Respect all persons, spaces, feelings, property.

Be courteous to all.

Follow directions and corrections without comment.

Treat others with kindness and respect.

Be courteous to all.

Encourage others.

Include all in groups.

Take care of property.

Organize your own areas and work.

Put litter in its place.

Handle equipment safely and carefully.

Leave others' property alone.

 

  • Find your quote
  • Computer work in groups: each person takes one of the following: keyboard, mouse, reader, note-taking
  • Pep Assembly

11/15 Analyze Assignment, Prewrite

  • Pages 10, 11 Write Source
    • Review six traits of writing for assignment, "Explain something very important to you."
    • Follow Max's ideas and strategies to prewrite.
    • Google a quote on your topic.

 

 

Go to Google. Type: "quote" and your topic.

* Example: quote family

Choose the best search result (often the top one), in this case a site that specializes in quotes.

* Read the quotes. Copy the one(s) you like.

Open an Appleworks document. Paste the quotes.

Go back to the quote site. Copy the URL (address).

* Paste below your quote so you know where the quote came from.

Save your document.


11/14 Essays; Spelling

  • Write or type 15 minutes on essays
  • 20 word spelling tests
  • Organize room
  • Licorice :)

11/13 Work on essays

  • Work 15 minutes on essays:
    • Confer with teacher
    • Type of second draft and print
    • If completed, work on make-up work
  • Reminder: Make-up work due tomorrow at 9:15 am. This is an extension from the 11/2 due date.
  • Awards Assembly at 2:00 pm

11/09 Workshop

  • Be sure you have 20 starred words for spelling tests next week.
  • Work on your missing essays: How to be a citizen in your community; I'm proud to be an American; Explain something important to you.
  • Confer with teacher.
  • Note: Basketball players left at 1:10.

11/08 Veterans Assembly

  • No Class

11/07 Workshop: Write on essay

  • Cursive Penmanship: Cats poem
  • Finish first draft of essay
  • Confer with teacher
  • Type essay
  • Note: Basketball players left at 10:45 a.m.

 

11/06 Penmanship & Workshop

  • Cursive penmanship workshop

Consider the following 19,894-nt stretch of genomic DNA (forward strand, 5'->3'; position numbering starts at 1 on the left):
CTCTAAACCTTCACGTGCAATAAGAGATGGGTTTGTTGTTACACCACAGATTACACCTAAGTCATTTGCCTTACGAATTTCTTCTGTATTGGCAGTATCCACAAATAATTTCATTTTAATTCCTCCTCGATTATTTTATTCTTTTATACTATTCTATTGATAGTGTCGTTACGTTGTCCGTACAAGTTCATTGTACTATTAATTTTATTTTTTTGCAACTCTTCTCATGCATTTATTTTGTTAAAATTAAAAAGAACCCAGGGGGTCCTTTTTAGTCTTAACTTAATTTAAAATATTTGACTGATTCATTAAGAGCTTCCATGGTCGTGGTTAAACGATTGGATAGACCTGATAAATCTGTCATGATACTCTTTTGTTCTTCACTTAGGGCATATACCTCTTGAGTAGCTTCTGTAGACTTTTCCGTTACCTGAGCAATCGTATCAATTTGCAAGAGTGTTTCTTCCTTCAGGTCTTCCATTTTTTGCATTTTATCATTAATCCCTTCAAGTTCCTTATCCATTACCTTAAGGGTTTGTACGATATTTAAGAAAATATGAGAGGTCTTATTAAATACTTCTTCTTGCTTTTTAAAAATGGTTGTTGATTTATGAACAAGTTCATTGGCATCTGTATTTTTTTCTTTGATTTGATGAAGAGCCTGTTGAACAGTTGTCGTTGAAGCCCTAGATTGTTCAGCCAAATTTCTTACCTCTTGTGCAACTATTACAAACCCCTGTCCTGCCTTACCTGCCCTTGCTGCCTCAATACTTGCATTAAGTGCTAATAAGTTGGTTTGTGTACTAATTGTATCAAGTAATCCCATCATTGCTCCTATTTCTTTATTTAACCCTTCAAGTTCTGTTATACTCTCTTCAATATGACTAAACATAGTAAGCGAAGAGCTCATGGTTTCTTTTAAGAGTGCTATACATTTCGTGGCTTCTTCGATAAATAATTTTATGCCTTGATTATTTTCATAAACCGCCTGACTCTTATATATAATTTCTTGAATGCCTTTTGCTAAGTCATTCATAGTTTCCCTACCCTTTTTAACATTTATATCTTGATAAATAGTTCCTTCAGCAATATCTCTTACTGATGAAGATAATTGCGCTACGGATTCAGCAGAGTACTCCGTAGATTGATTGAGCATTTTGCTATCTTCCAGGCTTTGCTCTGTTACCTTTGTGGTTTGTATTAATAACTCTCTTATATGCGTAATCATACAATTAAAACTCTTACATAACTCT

• Write your most important idea and 3 ideas that support it
  • Share your ideas with three other people who help you think of more ideas by asking:
    • Tell me more.
    • Help me understand.
    • What makes you say that?
    • Prove it.
  • Use your new ideas to revise your essay about something that is important to you.

 

11/03 Penmanship & Workshop

  • Penmanship: Cursive Practice
  • Vocabulary Review
  • Workshop time: Revise or Redo: Write an expository essay about something that is important to you. It can be a person, place, thing, or idea.

11/02 Workshop

  • Time to complete and type citizenship papers:
    • I'm Proud to be an American
    • What it means to be a citizen in my community"

11/01 No School

  • Teacher inservice

 

peerreview1trait.doc


 


 

First Quarter

10/31 Compound Sentences

  • Take out your 5 spelling words for me to check.
  • Compound Sentences Lesson

10/30 Spelling; Citizenship

  • Prepare Personal Spelling List with words from vocabulary packet; choose words you can pronounce
  • Work on citizenship essays; "I am proud to be an American" due today for contest
  • Halloween Party tomorrow at 1:50 pm

10/27 Citzenship Projects

  • Write final drafts
  • Confer with teacher as needed

10/26 Citizenship Projects

  • __Entry Tasks__
  • Take partner spelling tests.
  • Work on your draft for the essay, “What does it mean to be a citizen in my community”

 

  • __Class Work__
  • Citizenship work:

 

    • Take turns sharing and offering feedback
      • Offer feedback to a partner by listening to your partner's draft and sharing two items with your partner; Switch roles
      • Partners share two items as feedback:

 

      • 1. One positive part of the writing, such as
        • a. I like this idea (tell the idea)
        • b. I like these powerful and specific words (tell the words)
        • c. I like how you organized it and used these transitions (tell transitions)
        • d. I like these (point to) longer sentences (or shorter, or sentences with different beginnings).
        • e. I like the way you wrote like you cared. For instance, when you wrote ________.

 

      • 2. One suggestion for improvement, such as
        • a. Have you thought about adding this idea (give a specific idea or detail)
        • b. Have you thought about changing these words to _________ to add specific words or alliteration.
        • c. Have you thought about a grabber beginning, such as...
        • d. Have you thought about a conclusion, such as...
        • e. Have you thought about a transition here (explain)
        • f. Have you thought about making a short sentence (or longer, or different start) in these places (explain)
        • g. Have you thought about added these interesting words to show you care (explain)

 

  • __Revisions__ : Step by Step: Read your draft several times to organize, add details, combine sentences. Follow the steps below.